Celgene Shoots for Moon With Juno

30 Jun 2015 | Author: | No comments yet »

Celgene Shoots for Moon With Juno.

Celgene is paying dearly to invest in Juno’s so-called CAR T-cell therapy, which aims to engineer the body’s T cells to recognize and attack cancer cells. Late yesterday, Celgene placed a big bet on a hot therapy that harnesses the immune system to fight cancer, by striking a deal with Juno Therapeutics . The deal calls for Celgene to pay $150 million for certain marketing and other rights while purchasing $846 million in newly issued stock at $93 a share, or roughly double Monday’s closing price.

Many of the large fund systems that are invested in too-good-to-be-true Puerto Rican bonds are also invested in many household biotech and pharma companies. Under terms of the agreement, Celgene will pay Juno $150 million in upfront fees, and purchase 9.1 million or $846.3 million of newly issued shares, in exchange for the certain options to market Juno’s experimental immunotherapy treatments. The deal underscores the ongoing and intense interest in immunotherapies – in this case, T cells that attack tumors for treating leukemia and other blood cancers. Add to the mix other headwinds coming out of both Europe (remember Lagarde just asked Yellen not to raise rates in a very public forum) and China’s market deterioration and consequent rate cut all indicate that we are in for some market turbulence. Executives said the pact would combine strengths of both companies to speed development of such treatments and increase their presence in the broader race to develop cancer-immunotherapy treatments. “We are now in a stronger than ever position to become a leader in the cellular immunotherapy space,” Hans Bishop, Juno’s chief executive officer, told analysts in a conference call announcing the deal. “The collaboration also brings together unique and complementary strengths that promise to create a leader in immuno-oncology more broadly.” The agreement underscores growing interest in the bioengineered T cell technologies, which ramp up the power of the cells to see and attack tumors.

Here are some of their thoughts… In an investor note, Robyn Karnauskas, a Deutsche Bank analyst, points out that Celgene has assembled an array of different types of medications for attacking cancer. But yesterday’s announcement by Celgene to invest $1 billion in Juno Therapeutics through a ten-year collaboration might just keep the biotech bull market running for a bit longer. Juno, based in Seattle, was launched just 19 months ago based on discoveries by scientists at Fred Hutchinson Cancer Research, Memorial Sloan Kettering Cancer Center and the Seattle Children’s Research Institute. Meanwhile, other companies such as European giant Novartis AG NVS -0.32 % and the upstart Kite Pharma KITE 3.93 % are racing to develop competing treatments. This places the biotech in a unique and enviable position, analysts say. “Celgene has many critical technologies in its arsenal,” she writes. “While it may be hard to model the precise revenue streams that will come out of the Juno deal, the best way to think about it is that Celgene will have a big stake in the blood cancer space well beyond” the 2027 patent expiration for Revlimid in the U.S.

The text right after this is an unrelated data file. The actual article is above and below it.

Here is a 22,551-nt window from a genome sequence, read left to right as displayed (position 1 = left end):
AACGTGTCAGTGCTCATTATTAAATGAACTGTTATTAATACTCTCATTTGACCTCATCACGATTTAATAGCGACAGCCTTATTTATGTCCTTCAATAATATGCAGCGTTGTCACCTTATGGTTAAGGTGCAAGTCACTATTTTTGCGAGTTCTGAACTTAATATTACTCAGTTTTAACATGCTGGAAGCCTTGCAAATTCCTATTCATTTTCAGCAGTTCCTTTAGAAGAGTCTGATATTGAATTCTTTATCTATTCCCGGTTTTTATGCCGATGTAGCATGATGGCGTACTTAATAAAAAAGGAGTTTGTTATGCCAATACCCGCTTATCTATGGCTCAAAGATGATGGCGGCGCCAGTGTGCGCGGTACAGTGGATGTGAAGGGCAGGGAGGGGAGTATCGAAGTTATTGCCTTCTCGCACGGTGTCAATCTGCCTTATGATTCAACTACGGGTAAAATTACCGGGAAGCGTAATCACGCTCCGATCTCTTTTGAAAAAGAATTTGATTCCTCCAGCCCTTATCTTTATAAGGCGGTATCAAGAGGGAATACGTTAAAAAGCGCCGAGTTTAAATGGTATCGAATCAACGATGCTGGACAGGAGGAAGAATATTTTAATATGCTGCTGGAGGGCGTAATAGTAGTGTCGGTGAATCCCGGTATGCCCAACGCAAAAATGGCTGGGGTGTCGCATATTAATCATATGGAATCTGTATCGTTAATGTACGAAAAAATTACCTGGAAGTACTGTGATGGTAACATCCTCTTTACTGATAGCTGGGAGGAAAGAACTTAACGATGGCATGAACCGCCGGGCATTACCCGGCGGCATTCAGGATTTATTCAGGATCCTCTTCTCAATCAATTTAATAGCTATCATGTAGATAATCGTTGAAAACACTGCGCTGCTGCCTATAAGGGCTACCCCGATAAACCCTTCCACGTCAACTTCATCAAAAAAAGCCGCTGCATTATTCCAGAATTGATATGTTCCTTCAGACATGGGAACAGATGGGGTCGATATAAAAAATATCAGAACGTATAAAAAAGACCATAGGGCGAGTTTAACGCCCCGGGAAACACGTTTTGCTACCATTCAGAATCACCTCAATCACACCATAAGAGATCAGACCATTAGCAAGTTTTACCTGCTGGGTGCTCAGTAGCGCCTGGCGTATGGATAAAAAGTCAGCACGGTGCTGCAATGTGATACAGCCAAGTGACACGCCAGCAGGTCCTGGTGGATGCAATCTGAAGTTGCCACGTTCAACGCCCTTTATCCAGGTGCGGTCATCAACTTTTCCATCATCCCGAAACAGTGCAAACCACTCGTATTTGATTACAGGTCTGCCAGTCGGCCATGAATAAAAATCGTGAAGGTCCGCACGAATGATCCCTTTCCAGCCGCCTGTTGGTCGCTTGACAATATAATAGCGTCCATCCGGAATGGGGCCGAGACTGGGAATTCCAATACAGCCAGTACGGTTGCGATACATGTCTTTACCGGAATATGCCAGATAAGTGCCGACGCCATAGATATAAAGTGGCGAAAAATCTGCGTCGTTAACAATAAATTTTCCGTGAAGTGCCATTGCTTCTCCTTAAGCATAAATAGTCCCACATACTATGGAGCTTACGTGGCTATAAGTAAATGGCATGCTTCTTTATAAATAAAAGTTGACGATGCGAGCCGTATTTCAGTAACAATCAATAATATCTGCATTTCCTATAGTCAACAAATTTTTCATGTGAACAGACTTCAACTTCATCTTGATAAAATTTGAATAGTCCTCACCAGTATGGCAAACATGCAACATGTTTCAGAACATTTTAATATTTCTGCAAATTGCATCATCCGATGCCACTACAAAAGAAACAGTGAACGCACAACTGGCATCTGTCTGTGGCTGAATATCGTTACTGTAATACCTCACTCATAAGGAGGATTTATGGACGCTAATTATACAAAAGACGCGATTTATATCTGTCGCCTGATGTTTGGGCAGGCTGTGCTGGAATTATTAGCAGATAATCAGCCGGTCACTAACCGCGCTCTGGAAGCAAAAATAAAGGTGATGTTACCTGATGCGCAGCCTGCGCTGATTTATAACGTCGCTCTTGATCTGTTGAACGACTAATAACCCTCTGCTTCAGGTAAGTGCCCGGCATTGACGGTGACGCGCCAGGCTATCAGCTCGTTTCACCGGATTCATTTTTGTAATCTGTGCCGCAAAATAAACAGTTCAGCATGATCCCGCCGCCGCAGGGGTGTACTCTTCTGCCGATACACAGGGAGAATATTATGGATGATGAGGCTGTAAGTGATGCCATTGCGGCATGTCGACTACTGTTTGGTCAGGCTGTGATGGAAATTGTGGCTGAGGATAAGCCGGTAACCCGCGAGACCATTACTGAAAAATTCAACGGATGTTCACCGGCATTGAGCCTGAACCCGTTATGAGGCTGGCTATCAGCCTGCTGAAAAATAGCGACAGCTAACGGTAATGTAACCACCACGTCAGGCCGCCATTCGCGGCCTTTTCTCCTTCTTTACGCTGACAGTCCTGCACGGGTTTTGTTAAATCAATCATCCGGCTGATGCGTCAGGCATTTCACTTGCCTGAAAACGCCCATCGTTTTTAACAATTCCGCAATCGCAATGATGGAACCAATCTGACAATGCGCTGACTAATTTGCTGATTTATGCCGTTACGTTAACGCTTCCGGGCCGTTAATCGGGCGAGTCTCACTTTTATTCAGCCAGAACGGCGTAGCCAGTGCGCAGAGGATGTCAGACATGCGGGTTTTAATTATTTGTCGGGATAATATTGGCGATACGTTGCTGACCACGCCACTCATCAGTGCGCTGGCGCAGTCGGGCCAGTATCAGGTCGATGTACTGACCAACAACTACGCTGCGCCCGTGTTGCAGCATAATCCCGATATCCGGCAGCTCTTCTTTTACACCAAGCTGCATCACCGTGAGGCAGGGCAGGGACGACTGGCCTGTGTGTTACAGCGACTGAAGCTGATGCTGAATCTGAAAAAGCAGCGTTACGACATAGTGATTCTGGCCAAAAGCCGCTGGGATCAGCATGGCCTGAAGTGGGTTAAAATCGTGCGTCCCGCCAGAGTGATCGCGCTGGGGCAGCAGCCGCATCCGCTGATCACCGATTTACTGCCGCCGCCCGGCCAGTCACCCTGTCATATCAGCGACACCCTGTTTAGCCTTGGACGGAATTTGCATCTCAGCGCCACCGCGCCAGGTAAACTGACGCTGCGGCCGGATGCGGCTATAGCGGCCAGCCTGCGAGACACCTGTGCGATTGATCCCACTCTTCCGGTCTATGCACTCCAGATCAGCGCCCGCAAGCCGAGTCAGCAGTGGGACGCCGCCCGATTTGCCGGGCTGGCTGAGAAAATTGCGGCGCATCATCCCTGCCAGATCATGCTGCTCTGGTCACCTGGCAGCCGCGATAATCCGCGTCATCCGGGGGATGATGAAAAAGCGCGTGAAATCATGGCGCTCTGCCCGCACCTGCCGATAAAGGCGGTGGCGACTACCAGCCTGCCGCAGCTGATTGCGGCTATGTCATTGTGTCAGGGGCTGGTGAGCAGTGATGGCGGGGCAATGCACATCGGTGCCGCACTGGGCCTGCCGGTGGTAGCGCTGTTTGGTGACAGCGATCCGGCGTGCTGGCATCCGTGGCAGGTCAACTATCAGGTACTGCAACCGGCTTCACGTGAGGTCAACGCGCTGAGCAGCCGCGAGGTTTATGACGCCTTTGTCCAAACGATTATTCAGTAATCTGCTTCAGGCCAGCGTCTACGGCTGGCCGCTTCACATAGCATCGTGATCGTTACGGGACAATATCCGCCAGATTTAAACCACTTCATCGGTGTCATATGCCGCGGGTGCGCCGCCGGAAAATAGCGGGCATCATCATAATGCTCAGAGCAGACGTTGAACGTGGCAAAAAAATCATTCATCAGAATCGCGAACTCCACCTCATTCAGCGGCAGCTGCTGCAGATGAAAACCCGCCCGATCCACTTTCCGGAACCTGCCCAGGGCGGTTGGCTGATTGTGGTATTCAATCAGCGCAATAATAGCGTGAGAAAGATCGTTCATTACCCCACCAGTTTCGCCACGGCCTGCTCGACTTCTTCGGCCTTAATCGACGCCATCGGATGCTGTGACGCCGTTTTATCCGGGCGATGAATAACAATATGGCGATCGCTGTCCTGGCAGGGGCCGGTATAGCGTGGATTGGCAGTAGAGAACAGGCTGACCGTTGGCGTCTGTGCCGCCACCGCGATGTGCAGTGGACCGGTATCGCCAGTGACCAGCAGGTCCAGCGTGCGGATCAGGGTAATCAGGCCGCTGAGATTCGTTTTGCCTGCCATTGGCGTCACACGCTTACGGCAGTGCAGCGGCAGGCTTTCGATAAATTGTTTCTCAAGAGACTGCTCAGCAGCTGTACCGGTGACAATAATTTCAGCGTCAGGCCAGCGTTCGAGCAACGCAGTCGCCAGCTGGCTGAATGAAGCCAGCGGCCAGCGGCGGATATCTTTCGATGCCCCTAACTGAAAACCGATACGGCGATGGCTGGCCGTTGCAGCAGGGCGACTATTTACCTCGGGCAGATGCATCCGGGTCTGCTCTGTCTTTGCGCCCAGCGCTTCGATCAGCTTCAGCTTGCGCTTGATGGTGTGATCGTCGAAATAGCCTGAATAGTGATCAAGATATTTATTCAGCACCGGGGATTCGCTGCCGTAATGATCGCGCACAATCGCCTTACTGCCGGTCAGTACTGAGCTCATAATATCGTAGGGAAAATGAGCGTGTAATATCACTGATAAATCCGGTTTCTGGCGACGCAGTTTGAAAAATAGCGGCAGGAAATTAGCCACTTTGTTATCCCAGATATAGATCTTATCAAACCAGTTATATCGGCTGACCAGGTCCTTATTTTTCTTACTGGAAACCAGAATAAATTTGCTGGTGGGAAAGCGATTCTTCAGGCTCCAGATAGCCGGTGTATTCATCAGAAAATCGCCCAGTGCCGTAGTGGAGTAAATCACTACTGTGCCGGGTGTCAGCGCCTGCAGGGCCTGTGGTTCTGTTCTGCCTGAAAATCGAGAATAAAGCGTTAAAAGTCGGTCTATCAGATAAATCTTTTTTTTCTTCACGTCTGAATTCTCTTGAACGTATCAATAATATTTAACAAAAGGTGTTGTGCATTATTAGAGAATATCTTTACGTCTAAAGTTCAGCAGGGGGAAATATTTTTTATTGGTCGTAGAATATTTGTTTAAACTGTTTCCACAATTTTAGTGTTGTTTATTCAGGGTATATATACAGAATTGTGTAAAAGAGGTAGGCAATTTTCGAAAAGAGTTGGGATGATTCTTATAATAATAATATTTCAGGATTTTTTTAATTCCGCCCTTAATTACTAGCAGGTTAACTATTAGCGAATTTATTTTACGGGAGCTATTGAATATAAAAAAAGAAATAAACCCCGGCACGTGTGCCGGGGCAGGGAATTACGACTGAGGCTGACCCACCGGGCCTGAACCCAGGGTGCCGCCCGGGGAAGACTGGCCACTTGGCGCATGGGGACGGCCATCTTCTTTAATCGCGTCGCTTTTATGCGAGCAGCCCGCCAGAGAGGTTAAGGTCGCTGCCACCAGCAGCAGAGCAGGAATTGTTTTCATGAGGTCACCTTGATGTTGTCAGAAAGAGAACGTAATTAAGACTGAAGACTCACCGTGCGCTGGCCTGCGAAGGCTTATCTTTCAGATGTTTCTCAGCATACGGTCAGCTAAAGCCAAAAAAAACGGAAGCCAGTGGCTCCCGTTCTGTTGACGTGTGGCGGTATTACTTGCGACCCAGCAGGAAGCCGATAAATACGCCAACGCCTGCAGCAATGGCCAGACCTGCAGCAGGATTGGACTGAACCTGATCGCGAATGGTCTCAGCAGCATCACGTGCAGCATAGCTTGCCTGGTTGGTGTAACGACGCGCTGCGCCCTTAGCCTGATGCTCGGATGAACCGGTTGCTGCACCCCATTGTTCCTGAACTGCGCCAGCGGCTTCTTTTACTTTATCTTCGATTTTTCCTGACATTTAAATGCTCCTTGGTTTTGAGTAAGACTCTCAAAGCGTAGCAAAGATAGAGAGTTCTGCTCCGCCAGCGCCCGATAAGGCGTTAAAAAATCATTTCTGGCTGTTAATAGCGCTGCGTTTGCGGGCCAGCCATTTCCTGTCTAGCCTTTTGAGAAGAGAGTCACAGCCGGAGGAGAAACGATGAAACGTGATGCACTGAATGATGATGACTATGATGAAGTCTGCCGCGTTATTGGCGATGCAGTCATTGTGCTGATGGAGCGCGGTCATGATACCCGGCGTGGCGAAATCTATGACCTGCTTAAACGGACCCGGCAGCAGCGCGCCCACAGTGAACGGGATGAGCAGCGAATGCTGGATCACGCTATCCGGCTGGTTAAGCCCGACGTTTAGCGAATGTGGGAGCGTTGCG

Juno Therapeutics Inc. executives, employees, and their families gather for a photograph during the company’s initial public offering at the Nasdaq MarketSite in New York, U.S., on Friday, Dec. 19, 2014. No such drug is approved for sale yet, but in small clinical trials the approach has led to some substantial remissions among patients with various blood cancers. “Celgene is the ideal partner for Juno to help us realize the full potential of our science and clinical research while maintaining the independence we, our employees, partners and investors believe is so critical for true innovation,” Hans Bishop, the chief executive of Juno, said in a statement.

Celgene’s management are to be congratulated on the audacity of their deal making, but we expect investors to bridle at the company’s increasingly aggressive front-end loading of their transactions. UBS Securities analyst Matthew Roden, meanwhile, was somewhat circumspect. “If the programs fail and Juno loses value, it will have been an expensive experiment,” he writes in his investor note. “Big picture: we like the investment in innovative programs to drive long-term growth, though it will take time for the fundamentals to play out.” A key issue that some Wall Street analysts are raising is the structure of the deal. It is also known for entering into what some analysts see as generous deals with smaller companies for new drugs and technology, giving it access to a wide variety of potential approaches to treating cancer.